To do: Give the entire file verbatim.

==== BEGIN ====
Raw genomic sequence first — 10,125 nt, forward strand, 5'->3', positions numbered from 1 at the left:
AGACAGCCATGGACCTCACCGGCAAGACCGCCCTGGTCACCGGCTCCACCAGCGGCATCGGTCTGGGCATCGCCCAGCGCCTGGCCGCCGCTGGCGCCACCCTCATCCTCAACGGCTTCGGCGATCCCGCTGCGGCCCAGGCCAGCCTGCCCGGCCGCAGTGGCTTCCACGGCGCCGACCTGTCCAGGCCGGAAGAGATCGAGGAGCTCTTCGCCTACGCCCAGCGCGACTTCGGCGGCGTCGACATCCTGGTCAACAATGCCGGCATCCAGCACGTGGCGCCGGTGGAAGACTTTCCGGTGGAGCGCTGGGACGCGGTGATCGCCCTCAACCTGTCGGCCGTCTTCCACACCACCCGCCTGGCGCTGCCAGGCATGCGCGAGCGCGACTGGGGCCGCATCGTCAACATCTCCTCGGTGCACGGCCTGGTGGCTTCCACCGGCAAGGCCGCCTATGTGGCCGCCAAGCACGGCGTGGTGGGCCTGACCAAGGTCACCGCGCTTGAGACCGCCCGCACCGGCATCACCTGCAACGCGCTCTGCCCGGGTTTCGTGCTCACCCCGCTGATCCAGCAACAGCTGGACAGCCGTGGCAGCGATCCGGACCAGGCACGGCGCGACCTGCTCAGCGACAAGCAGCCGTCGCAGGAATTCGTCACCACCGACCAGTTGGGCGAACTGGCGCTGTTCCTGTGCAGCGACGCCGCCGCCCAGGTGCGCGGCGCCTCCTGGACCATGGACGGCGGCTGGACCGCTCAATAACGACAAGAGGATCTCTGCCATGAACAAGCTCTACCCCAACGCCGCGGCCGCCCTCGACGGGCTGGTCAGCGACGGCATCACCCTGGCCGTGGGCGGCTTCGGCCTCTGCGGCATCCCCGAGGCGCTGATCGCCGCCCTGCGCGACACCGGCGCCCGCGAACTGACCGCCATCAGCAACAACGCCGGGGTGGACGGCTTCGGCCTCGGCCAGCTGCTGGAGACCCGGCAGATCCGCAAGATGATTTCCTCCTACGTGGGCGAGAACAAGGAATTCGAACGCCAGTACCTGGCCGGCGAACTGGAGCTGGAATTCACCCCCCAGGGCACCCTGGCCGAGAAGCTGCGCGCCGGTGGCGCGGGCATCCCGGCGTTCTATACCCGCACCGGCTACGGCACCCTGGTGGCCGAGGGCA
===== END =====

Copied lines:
Raw genomic sequence first — 10,125 nt, forward strand, 5'->3', positions numbered from 1 at the left:
AGACAGCCATGGACCTCACCGGCAAGACCGCCCTGGTCACCGGCTCCACCAGCGGCATCGGTCTGGGCATCGCCCAGCGCCTGGCCGCCGCTGGCGCCACCCTCATCCTCAACGGCTTCGGCGATCCCGCTGCGGCCCAGGCCAGCCTGCCCGGCCGCAGTGGCTTCCACGGCGCCGACCTGTCCAGGCCGGAAGAGATCGAGGAGCTCTTCGCCTACGCCCAGCGCGACTTCGGCGGCGTCGACATCCTGGTCAACAATGCCGGCATCCAGCACGTGGCGCCGGTGGAAGACTTTCCGGTGGAGCGCTGGGACGCGGTGATCGCCCTCAACCTGTCGGCCGTCTTCCACACCACCCGCCTGGCGCTGCCAGGCATGCGCGAGCGCGACTGGGGCCGCATCGTCAACATCTCCTCGGTGCACGGCCTGGTGGCTTCCACCGGCAAGGCCGCCTATGTGGCCGCCAAGCACGGCGTGGTGGGCCTGACCAAGGTCACCGCGCTTGAGACCGCCCGCACCGGCATCACCTGCAACGCGCTCTGCCCGGGTTTCGTGCTCACCCCGCTGATCCAGCAACAGCTGGACAGCCGTGGCAGCGATCCGGACCAGGCACGGCGCGACCTGCTCAGCGACAAGCAGCCGTCGCAGGAATTCGTCACCACCGACCAGTTGGGCGAACTGGCGCTGTTCCTGTGCAGCGACGCCGCCGCCCAGGTGCGCGGCGCCTCCTGGACCATGGACGGCGGCTGGACCGCTCAATAACGACAAGAGGATCTCTGCCATGAACAAGCTCTACCCCAACGCCGCGGCCGCCCTCGACGGGCTGGTCAGCGACGGCATCACCCTGGCCGTGGGCGGCTTCGGCCTCTGCGGCATCCCCGAGGCGCTGATCGCCGCCCTGCGCGACACCGGCGCCCGCGAACTGACCGCCATCAGCAACAACGCCGGGGTGGACGGCTTCGGCCTCGGCCAGCTGCTGGAGACCCGGCAGATCCGCAAGATGATTTCCTCCTACGTGGGCGAGAACAAGGAATTCGAACGCCAGTACCTGGCCGGCGAACTGGAGCTGGAATTCACCCCCCAGGGCACCCTGGCCGAGAAGCTGCGCGCCGGTGGCGCGGGCATCCCGGCGTTCTATACCCGCACCGGCTACGGCACCCTGGTGGCCGAGGGCA